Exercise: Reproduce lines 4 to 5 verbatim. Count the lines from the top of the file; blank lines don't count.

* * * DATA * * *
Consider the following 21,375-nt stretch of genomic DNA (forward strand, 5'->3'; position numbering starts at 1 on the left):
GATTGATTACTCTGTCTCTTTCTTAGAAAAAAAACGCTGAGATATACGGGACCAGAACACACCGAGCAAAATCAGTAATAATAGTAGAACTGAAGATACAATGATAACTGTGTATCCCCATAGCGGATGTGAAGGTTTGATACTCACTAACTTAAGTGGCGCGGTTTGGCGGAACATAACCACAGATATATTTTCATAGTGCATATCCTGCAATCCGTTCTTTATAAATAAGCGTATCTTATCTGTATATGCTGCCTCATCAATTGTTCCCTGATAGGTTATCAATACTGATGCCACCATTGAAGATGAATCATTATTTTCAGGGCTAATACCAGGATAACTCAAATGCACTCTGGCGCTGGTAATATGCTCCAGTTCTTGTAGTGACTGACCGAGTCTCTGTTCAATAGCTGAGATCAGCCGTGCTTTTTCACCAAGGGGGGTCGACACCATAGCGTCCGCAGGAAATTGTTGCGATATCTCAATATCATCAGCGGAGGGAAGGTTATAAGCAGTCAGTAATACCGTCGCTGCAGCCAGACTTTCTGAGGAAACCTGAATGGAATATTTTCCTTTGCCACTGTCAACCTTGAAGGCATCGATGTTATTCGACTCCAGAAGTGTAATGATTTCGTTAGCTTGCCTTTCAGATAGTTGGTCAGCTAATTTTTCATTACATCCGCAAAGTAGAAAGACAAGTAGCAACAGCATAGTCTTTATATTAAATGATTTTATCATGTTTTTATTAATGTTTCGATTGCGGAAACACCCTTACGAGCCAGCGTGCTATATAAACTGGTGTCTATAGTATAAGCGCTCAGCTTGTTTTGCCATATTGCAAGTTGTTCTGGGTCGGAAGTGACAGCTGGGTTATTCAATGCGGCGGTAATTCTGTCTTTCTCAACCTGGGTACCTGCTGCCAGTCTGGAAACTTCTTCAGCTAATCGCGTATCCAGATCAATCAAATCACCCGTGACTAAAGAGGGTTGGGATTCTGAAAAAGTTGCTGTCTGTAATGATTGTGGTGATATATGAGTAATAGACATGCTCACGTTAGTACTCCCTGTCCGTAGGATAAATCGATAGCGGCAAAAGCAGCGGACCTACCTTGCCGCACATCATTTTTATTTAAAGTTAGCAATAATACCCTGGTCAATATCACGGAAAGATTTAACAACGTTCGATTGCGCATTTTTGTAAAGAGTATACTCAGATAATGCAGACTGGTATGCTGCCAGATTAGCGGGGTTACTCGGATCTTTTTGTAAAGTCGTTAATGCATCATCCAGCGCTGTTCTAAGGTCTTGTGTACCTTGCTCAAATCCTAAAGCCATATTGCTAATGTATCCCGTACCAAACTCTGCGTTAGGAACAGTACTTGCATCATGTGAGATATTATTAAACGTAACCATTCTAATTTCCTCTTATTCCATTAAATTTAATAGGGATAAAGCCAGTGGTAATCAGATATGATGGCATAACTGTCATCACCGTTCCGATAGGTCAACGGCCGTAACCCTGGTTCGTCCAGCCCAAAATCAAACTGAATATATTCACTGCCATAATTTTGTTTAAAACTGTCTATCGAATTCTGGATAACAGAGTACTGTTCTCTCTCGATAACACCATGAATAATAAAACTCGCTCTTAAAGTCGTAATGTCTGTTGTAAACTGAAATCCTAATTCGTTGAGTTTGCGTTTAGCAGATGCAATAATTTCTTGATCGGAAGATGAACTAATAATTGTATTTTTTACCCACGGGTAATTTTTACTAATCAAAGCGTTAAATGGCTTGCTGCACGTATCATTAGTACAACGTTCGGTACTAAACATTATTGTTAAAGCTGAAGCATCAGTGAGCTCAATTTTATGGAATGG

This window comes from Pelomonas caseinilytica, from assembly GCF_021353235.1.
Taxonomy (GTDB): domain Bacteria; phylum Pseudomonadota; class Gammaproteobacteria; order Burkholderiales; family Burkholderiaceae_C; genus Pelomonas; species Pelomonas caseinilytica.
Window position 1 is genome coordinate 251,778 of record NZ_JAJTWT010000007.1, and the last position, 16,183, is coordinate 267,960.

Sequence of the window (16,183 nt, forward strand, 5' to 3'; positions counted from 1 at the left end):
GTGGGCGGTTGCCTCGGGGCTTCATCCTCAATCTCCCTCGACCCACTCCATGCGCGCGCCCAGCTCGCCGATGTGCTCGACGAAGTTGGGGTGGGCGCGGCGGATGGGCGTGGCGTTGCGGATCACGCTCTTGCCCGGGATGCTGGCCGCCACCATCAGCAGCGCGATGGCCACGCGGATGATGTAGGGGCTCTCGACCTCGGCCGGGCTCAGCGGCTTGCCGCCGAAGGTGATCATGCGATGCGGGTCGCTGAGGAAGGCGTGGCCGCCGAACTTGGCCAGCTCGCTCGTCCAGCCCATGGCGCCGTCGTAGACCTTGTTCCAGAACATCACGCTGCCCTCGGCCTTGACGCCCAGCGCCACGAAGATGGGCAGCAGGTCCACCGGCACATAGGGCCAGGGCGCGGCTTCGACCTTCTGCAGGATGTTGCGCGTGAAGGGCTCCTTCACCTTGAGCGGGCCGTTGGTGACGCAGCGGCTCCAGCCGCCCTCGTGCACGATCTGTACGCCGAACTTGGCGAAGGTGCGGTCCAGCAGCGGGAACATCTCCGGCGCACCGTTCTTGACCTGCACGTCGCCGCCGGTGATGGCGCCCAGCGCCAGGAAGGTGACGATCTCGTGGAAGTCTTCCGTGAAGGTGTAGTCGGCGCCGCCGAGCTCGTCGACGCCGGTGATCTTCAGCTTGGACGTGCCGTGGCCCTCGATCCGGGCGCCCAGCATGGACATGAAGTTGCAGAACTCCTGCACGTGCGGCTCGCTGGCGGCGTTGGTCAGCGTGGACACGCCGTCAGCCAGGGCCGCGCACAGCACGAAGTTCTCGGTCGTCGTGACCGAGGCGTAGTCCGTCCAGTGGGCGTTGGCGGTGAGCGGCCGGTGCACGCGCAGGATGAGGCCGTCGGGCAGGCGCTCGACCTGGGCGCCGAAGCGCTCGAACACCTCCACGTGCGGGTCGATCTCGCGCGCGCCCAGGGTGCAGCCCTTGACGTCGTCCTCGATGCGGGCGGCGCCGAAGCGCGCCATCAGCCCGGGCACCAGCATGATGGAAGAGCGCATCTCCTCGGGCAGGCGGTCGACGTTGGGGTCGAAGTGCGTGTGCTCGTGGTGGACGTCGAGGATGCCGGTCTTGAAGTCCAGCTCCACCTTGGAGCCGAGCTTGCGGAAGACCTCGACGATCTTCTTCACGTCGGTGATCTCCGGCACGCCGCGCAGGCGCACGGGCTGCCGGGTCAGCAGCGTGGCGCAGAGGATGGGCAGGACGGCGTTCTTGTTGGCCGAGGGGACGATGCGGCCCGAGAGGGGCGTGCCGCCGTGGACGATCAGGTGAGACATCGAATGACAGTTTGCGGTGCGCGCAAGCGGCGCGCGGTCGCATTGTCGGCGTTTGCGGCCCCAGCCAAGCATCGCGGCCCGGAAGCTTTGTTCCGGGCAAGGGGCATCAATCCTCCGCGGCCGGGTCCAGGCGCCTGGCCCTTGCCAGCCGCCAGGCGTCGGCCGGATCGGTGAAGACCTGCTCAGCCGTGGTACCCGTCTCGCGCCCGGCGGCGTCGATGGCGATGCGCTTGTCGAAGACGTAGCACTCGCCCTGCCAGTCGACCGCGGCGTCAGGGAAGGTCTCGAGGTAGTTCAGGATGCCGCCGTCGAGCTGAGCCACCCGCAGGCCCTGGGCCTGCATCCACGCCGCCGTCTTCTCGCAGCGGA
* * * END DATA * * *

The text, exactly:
Taxonomy (GTDB): domain Bacteria; phylum Pseudomonadota; class Gammaproteobacteria; order Burkholderiales; family Burkholderiaceae_C; genus Pelomonas; species Pelomonas caseinilytica.
Window position 1 is genome coordinate 251,778 of record NZ_JAJTWT010000007.1, and the last position, 16,183, is coordinate 267,960.